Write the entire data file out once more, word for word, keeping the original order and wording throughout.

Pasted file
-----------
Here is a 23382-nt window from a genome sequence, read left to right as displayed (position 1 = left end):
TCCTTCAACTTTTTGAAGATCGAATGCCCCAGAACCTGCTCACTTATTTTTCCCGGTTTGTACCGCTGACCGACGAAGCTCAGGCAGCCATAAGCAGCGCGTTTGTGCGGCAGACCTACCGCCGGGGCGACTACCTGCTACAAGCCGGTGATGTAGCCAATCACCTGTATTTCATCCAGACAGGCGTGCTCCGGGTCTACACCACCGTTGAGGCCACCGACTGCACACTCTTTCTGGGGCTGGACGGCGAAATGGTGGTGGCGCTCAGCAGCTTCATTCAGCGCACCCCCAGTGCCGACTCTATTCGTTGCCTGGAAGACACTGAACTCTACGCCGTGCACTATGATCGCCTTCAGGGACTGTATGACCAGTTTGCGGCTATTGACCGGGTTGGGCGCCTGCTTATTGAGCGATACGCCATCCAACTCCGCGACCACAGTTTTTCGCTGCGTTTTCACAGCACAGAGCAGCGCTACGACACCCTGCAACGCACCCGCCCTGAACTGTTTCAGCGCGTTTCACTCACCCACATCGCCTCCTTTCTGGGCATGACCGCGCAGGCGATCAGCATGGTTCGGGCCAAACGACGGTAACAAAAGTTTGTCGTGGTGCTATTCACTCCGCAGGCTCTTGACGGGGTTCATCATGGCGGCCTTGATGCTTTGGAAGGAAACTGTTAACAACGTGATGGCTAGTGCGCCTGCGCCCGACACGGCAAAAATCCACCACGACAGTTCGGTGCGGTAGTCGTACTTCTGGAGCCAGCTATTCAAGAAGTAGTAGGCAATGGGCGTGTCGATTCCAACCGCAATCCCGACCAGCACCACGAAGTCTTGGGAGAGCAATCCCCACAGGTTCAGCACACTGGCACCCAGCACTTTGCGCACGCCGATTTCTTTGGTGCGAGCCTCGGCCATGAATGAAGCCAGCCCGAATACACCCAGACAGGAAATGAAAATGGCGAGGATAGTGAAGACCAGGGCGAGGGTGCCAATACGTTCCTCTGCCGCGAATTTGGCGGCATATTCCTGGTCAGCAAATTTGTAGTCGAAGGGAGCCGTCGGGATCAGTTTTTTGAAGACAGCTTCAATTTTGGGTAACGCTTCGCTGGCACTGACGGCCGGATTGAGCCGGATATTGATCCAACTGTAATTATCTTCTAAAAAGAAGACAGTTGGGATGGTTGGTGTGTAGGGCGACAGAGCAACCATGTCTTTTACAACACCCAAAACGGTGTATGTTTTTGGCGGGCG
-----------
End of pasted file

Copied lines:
Here is a 23382-nt window from a genome sequence, read left to right as displayed (position 1 = left end):
TCCTTCAACTTTTTGAAGATCGAATGCCCCAGAACCTGCTCACTTATTTTTCCCGGTTTGTACCGCTGACCGACGAAGCTCAGGCAGCCATAAGCAGCGCGTTTGTGCGGCAGACCTACCGCCGGGGCGACTACCTGCTACAAGCCGGTGATGTAGCCAATCACCTGTATTTCATCCAGACAGGCGTGCTCCGGGTCTACACCACCGTTGAGGCCACCGACTGCACACTCTTTCTGGGGCTGGACGGCGAAATGGTGGTGGCGCTCAGCAGCTTCATTCAGCGCACCCCCAGTGCCGACTCTATTCGTTGCCTGGAAGACACTGAACTCTACGCCGTGCACTATGATCGCCTTCAGGGACTGTATGACCAGTTTGCGGCTATTGACCGGGTTGGGCGCCTGCTTATTGAGCGATACGCCATCCAACTCCGCGACCACAGTTTTTCGCTGCGTTTTCACAGCACAGAGCAGCGCTACGACACCCTGCAACGCACCCGCCCTGAACTGTTTCAGCGCGTTTCACTCACCCACATCGCCTCCTTTCTGGGCATGACCGCGCAGGCGATCAGCATGGTTCGGGCCAAACGACGGTAACAAAAGTTTGTCGTGGTGCTATTCACTCCGCAGGCTCTTGACGGGGTTCATCATGGCGGCCTTGATGCTTTGGAAGGAAACTGTTAACAACGTGATGGCTAGTGCGCCTGCGCCCGACACGGCAAAAATCCACCACGACAGTTCGGTGCGGTAGTCGTACTTCTGGAGCCAGCTATTCAAGAAGTAGTAGGCAATGGGCGTGTCGATTCCAACCGCAATCCCGACCAGCACCACGAAGTCTTGGGAGAGCAATCCCCACAGGTTCAGCACACTGGCACCCAGCACTTTGCGCACGCCGATTTCTTTGGTGCGAGCCTCGGCCATGAATGAAGCCAGCCCGAATACACCCAGACAGGAAATGAAAATGGCGAGGATAGTGAAGACCAGGGCGAGGGTGCCAATACGTTCCTCTGCCGCGAATTTGGCGGCATATTCCTGGTCAGCAAATTTGTAGTCGAAGGGAGCCGTCGGGATCAGTTTTTTGAAGACAGCTTCAATTTTGGGTAACGCTTCGCTGGCACTGACGGCCGGATTGAGCCGGATATTGATCCAACTGTAATTATCTTCTAAAAAGAAGACAGTTGGGATGGTTGGTGTGTAGGGCGACAGAGCAACCATGTCTTTTACAACACCCAAAACGGTGTATGTTTTTGGCGGGCG